You will notice by the way this question is phrased, it is usually never asked to me directly but instead to some lucky friend sitting next to me. I find strangers concerns for my sexual being entertaining. The answer, Mr. Curious, is yes, of course. Now, I suppose I should ask you the same the question.

6. Do you want help?
Many people over the years have voiced their internal struggle about when is a good/bad time to help me. This is a good question because even I have trouble defining my needs. By now, I’m pretty resourceful. If I need something done and I can’t physically do it myself, I’ll figure out a way to do it. I’ve turned wire hangers into handy devices that pick-up keys off the floor. I use my teeth to open soda cans (which I know my dentist frowns upon). Once, I found a way to make chicken nuggets in the toaster oven. I was starving, and it was a do or die situation. I’m going to brag a little here … I continually impress myself with my imagination when it comes to invention.

At the same time, I don’t mind asking for help if it’s available. I choose having nurses each morning and aids at night because I like to get the handicap things done quickly so I can use my time wisely. But that’s just me—not all handicaps are like that. Some pride themselves on their independence. I’ll leave you with two scenarios: If my shoe falls off in the middle of the street while I’m crossing the road and there are cars coming (and this has happened), it’s a good time to offer some assistance. If I am feeding myself and you grab my fork to do it for me, you may end up being stabbed.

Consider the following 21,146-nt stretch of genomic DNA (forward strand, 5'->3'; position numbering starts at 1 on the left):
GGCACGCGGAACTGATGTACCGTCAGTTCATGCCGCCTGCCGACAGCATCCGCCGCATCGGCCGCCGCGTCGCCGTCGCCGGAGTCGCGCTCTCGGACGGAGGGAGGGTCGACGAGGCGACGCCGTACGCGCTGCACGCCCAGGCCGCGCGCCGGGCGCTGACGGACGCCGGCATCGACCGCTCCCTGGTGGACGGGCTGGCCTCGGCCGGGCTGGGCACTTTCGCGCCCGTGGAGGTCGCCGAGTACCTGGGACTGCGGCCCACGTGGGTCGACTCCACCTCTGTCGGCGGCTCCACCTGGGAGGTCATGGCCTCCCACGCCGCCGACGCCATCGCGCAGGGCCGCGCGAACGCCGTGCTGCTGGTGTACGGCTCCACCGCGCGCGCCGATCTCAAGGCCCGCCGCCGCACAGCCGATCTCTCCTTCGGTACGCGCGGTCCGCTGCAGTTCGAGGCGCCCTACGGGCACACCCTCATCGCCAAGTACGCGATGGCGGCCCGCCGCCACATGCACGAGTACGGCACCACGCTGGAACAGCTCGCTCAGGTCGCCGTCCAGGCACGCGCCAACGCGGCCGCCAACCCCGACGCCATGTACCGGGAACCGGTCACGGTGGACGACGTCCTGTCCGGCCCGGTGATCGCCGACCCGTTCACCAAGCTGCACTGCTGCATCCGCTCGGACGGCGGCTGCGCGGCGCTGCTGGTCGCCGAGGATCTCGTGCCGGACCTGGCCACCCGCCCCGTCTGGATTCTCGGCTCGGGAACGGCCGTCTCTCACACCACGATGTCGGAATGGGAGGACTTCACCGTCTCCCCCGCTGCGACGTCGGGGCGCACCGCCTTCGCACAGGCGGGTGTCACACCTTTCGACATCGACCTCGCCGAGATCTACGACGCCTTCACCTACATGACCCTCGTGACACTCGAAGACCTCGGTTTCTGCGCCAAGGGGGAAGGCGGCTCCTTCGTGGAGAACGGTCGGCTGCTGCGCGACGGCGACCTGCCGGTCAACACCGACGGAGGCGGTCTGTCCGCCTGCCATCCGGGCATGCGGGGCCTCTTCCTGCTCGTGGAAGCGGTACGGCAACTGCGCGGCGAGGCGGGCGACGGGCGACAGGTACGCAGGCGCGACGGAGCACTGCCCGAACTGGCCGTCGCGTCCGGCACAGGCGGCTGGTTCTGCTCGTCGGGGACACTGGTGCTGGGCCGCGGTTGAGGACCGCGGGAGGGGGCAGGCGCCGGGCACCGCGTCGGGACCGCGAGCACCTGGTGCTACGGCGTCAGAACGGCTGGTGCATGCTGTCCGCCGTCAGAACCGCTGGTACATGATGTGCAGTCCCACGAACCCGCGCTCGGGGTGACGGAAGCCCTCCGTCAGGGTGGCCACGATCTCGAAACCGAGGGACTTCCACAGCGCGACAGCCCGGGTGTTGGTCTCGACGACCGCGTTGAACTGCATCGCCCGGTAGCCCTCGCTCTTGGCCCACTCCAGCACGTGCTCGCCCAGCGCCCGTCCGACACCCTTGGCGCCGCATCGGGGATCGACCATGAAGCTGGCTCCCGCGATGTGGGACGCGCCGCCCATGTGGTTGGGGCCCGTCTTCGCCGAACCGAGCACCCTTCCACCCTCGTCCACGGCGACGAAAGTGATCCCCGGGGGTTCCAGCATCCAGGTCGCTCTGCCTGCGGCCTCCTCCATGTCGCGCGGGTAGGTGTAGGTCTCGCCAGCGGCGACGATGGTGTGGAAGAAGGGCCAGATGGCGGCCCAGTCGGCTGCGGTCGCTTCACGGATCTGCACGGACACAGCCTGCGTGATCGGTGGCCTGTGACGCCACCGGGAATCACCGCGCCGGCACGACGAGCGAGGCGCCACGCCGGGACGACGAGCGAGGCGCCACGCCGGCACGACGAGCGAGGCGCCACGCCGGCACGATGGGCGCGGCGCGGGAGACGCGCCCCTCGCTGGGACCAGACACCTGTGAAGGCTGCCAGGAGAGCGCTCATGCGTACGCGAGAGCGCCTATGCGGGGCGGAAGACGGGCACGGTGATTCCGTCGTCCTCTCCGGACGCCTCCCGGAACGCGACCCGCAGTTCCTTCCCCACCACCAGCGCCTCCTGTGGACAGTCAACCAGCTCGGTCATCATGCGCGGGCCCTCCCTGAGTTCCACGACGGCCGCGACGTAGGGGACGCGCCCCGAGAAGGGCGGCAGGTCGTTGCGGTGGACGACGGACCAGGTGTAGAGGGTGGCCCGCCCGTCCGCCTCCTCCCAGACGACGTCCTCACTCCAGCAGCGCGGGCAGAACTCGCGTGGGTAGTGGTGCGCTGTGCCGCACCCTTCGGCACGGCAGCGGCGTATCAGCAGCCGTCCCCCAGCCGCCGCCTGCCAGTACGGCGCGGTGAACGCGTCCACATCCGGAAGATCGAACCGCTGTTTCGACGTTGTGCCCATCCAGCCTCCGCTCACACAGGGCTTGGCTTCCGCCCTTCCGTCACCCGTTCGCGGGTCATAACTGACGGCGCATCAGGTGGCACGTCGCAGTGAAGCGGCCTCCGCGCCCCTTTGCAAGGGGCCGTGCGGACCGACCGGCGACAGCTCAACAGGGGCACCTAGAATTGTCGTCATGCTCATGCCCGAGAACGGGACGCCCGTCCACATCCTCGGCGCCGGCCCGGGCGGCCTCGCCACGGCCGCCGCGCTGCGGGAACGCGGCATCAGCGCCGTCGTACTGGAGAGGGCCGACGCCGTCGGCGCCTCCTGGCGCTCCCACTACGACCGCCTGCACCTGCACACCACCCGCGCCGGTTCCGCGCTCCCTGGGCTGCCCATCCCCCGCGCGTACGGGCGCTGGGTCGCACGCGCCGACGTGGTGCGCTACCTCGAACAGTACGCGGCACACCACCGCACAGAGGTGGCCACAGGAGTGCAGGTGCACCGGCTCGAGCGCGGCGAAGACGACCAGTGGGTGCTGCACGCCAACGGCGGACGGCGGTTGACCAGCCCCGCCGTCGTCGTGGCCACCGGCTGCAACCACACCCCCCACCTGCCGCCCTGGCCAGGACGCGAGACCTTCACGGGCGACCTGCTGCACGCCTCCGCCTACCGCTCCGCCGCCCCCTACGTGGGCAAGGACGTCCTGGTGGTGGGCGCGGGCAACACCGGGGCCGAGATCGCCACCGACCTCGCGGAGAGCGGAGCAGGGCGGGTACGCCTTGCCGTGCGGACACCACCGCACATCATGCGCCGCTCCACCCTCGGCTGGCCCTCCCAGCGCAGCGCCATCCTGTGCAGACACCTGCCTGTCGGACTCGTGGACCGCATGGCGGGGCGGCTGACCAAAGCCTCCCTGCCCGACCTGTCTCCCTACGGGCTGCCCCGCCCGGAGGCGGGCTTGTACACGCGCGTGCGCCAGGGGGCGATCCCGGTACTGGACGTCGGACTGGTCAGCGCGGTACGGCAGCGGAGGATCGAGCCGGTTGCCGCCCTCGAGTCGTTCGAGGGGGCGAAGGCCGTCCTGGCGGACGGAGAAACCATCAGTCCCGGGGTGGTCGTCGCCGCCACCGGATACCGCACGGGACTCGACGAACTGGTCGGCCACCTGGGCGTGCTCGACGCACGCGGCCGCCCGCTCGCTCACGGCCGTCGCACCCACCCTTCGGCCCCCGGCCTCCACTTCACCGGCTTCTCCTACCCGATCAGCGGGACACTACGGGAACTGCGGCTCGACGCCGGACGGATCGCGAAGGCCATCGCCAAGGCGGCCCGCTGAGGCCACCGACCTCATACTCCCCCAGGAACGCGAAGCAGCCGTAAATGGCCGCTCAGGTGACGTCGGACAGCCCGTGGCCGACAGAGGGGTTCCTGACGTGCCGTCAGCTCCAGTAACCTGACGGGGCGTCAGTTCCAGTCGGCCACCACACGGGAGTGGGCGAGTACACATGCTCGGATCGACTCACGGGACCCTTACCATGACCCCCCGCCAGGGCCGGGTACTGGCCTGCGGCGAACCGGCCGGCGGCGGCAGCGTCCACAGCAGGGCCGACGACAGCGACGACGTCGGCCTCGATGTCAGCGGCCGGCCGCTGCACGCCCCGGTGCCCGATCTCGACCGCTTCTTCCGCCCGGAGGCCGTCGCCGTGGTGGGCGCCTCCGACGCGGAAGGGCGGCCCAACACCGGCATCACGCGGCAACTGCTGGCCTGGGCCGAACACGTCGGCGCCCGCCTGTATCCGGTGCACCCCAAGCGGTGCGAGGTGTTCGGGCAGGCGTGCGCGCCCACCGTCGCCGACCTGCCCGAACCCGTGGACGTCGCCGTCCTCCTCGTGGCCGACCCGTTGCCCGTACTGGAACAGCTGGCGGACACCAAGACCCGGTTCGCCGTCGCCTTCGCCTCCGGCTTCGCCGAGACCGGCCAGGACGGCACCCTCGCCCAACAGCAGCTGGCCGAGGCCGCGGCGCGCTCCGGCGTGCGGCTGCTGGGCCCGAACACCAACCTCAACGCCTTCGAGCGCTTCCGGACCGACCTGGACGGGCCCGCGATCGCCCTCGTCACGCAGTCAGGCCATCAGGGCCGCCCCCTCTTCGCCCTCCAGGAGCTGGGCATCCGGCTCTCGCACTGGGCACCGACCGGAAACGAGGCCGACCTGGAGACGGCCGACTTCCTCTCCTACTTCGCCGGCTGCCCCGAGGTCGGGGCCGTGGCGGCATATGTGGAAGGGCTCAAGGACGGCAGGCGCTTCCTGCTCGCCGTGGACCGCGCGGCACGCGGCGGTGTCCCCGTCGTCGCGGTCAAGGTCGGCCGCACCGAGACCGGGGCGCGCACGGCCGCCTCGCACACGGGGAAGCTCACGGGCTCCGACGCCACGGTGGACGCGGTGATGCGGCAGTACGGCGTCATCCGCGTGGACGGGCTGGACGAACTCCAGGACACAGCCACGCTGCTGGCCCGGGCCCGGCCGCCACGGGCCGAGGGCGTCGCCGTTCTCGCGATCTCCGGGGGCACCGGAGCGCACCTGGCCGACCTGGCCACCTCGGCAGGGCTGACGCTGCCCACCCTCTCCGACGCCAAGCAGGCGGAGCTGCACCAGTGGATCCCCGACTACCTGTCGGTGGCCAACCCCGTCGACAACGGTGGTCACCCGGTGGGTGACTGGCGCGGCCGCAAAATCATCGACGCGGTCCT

7. How has being paralyzed changed you as a person?
I am certainly more confident. Having vulnerabilities on display for everyone to see kind of gave me an “I have nothing to lose” attitude right from the start. I started just going for it—saying how I felt, doing what I wanted, acting in the way that best suited me. There was no where for me to “fit in” anymore. Remember, I was just twenty when this happened, so I was forced to become comfortable in my skin early, earlier than most people I think.